SHEDDING A LIGHT ON THE SITUATION

Light Painting

Light painting is very, very, very hard. However, it’s pretty fun and somewhat rewarding depending on how low your standards are. With the help of my brother’s iPhone flashlight, we were able to make drawing in thin air using light and a camera. The way this is done is with a good camera. If you’ve ever noticed how when you shake a bad camera as you take a picture, streaks of light and color result instead of clear images. This is caused because of an extended shutter speed that compensates for a lack of light. The longer the shutter is open, the more light hits the sensor, and if the camera is moving the image becomes blurred and fuzzy. However, by taking advantage of this with an extremely long shutter speed, you can put the camera down and let the subject to the moving, in this case the subject is the flashlight. The hard part is that you can’t see what you’ve already drawn so it’s all an estimation of where to put the light, and there is no eraser. Also, everything shows up mirrored. Other examples of long shutter stuff include steel wool flaming crazy picture things, and star trails, but those both require too many resources and too much effort for me to do. The following are my brother and I’s feeble attempt at light painting.

DSC_1535

This was our first attempt, with my brother drawing, and obviously my ISO was too high, or in simpler terms, the picture was too bright. Even though it was at night, the light made it look like twilightish.

DSC_1536

Here the composition improved but the drawing did not, again Bryn was drawing.

DSC_1537

We went for the creepy look on this one, but notice that the very slightly longer picture made a very slightly brighter picture; these are all things you have to keep in mind when you do this.

DSC_1538

Now we tried moving closer to fill the frame better, but my dirty UV filter created glare and smudge on the image so we took it off.

DSC_1539

This is essentially the same picture with no dirty filter on top.

DSC_1540

Here I drew for the first time, but the camera was pointed the wrong way, and i was too bad at drawing anyway.

DSC_1541

With the camera reframed, Bryn drew again, but he kept his work to close together and you couldn’t really tell what he meant to draw.

DSC_1542

We weren’t as ambitious with this drawing.

DSC_1545

I noticed that the wind created sparks which showed up in the other pictures as streaks, so I focused on sparks instead of flashlights here, and it made me look like a weird ghost thing, and the growing fire from my blowing overexposed the image. Also, the blue streak at the top is Bryn walking across with his phone; you’ve got to remember that everything shows up if its on camera.

DSC_1544

This spider, as big as a half dollar leg to leg, and its body a quarter sized, was literally right next to where I was kneeling in the picture with the sparks. I was grabbing the exact log it was on when Bryn noticed it miraculously.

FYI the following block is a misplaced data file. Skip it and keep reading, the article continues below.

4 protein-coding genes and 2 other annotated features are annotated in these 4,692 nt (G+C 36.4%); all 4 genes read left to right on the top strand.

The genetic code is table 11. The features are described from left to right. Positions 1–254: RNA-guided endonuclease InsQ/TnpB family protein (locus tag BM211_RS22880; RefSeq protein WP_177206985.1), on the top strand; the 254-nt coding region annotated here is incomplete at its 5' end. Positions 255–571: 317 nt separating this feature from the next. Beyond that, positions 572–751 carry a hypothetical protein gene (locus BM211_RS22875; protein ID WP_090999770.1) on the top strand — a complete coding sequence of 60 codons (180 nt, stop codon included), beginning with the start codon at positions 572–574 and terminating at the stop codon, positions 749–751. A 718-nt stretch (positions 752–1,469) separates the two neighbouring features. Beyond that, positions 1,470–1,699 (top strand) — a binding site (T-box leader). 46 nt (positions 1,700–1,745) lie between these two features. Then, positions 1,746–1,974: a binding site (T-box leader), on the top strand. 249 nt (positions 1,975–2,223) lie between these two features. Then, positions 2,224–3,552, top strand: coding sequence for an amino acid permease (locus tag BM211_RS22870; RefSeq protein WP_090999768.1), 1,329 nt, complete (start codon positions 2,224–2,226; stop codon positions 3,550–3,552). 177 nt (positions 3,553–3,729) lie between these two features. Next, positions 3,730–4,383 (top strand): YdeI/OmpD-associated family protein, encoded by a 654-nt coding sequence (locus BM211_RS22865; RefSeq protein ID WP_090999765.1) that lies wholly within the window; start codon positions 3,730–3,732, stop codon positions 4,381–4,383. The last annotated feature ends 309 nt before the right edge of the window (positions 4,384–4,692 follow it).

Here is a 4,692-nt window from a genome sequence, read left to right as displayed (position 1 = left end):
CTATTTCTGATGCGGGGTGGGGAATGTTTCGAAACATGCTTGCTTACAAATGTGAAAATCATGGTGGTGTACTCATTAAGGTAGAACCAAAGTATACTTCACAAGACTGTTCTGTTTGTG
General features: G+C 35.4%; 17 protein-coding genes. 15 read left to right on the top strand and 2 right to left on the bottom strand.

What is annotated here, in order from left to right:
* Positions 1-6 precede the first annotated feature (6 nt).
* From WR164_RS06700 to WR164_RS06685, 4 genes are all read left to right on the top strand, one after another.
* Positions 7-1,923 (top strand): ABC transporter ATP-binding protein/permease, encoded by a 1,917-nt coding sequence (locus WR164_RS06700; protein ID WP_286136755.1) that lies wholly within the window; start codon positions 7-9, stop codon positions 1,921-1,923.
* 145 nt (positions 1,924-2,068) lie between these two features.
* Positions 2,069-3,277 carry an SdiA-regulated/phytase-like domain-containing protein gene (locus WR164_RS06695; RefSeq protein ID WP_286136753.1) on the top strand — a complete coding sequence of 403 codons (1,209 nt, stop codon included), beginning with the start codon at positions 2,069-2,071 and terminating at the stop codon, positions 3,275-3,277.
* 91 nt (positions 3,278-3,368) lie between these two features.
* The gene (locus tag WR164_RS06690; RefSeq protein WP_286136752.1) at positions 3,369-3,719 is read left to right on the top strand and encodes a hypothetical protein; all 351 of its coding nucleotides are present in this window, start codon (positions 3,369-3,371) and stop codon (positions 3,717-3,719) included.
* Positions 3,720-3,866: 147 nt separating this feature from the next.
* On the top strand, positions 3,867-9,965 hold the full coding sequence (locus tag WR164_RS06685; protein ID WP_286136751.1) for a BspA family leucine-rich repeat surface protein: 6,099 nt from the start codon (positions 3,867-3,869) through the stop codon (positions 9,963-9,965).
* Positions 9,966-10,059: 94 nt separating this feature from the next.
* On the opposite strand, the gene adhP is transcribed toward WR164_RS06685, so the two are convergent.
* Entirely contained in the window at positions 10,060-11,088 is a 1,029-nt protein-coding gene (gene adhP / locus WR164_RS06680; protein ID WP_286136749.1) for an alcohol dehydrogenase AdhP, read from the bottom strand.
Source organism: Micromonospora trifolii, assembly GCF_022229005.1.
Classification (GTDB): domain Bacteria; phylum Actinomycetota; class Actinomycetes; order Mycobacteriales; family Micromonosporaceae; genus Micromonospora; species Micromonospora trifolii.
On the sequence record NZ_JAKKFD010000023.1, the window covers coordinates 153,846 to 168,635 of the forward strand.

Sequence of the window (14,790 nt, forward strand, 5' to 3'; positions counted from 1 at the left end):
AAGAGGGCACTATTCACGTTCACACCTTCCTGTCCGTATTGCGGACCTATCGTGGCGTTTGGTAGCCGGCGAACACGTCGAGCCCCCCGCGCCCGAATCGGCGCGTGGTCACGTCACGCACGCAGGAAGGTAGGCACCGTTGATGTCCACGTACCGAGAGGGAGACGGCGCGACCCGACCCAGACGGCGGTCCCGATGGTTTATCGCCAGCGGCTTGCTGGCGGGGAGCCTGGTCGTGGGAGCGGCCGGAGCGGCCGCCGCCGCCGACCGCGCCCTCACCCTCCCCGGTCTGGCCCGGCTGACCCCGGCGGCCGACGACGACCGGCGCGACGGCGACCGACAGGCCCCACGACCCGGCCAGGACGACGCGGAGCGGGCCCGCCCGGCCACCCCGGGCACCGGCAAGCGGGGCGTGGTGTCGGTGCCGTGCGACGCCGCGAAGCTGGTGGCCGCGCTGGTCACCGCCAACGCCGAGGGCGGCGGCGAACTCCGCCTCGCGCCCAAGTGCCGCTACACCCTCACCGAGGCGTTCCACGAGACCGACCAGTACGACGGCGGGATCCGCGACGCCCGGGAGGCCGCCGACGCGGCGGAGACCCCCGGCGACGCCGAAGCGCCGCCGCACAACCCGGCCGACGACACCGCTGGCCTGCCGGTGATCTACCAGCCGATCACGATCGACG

DSC_1550

We Bryn tried to do Pac-Man a bunch of times, and only a few turned out.

DSC_1547 DSC_1551 DSC_1549 DSC_1548

DSC_1553 DSC_1552

DSC_1554  DSC_1555

DSC_1556

As you can see, the hard part is making the dots not streaks. I never tried doing Pac-Man, so don’t blame me.

DSC_1559  DSC_1558

DSC_1557

Now, I tried to paint Bryn himself as he tried to pretend he had three heads by moving his head as the exposure went on. The key is to find the balance between pointing the light at Bryn to make him visible and pointing the light at the camera to make the lines.

DSC_1562  DSC_1567

DSC_1566  DSC_1563

Next Bryn painted me with the light, trying profusely to write “stupid,” but either made the letters backwards, the word backwards, or the painting out of the frame. And one time he forgot the “i” in stupid to maybe he’s the one…

DSC_1568

I gave up with freehand drawing, so I traced whatever I could find on the ground, and it made for some cool lighting.

DSC_1570

Here’s another tracing one with Bryn playing dead. As you can tell by now, there was still a smudge on the lens because there is a blemish on the same place in every picture.

DSC_1575

It was getting late and we started to get weird; the haze you see is the fire’s smoke.

DSC_1574

Here’s Bryn’s try at the death picture, again misspelling the word.

DSC_1573

I tried a creepier smile, but the death ruined it. I fell like the second half of that sentence is applicable to many things.

DSC_1572

With all this talk of death we tried to lighten things up a bit, so we drew an angel rising from Bryn’s dead body. A very fat angel by accident. But it’s still pretty good if I do say so myself.

DSC_1571

The prequel of the angel is the grave, but the RIP missed its mark, and the “P” looks like a “B” because I messed up.

DSC_1561

I got Bryn back for the stupid one, and he thought I was just outlining him.

That’s all we did, maybe if we get a random inspiration again you’ll see another article like this. Don’t do drugs.

http://www.spjmcm.wordpress.com and http://www.skiyoung.com are good ways to spend time

Advertisements

One thought on “SHEDDING A LIGHT ON THE SITUATION

Leave a Reply

Fill in your details below or click an icon to log in:

WordPress.com Logo

You are commenting using your WordPress.com account. Log Out / Change )

Twitter picture

You are commenting using your Twitter account. Log Out / Change )

Facebook photo

You are commenting using your Facebook account. Log Out / Change )

Google+ photo

You are commenting using your Google+ account. Log Out / Change )

Connecting to %s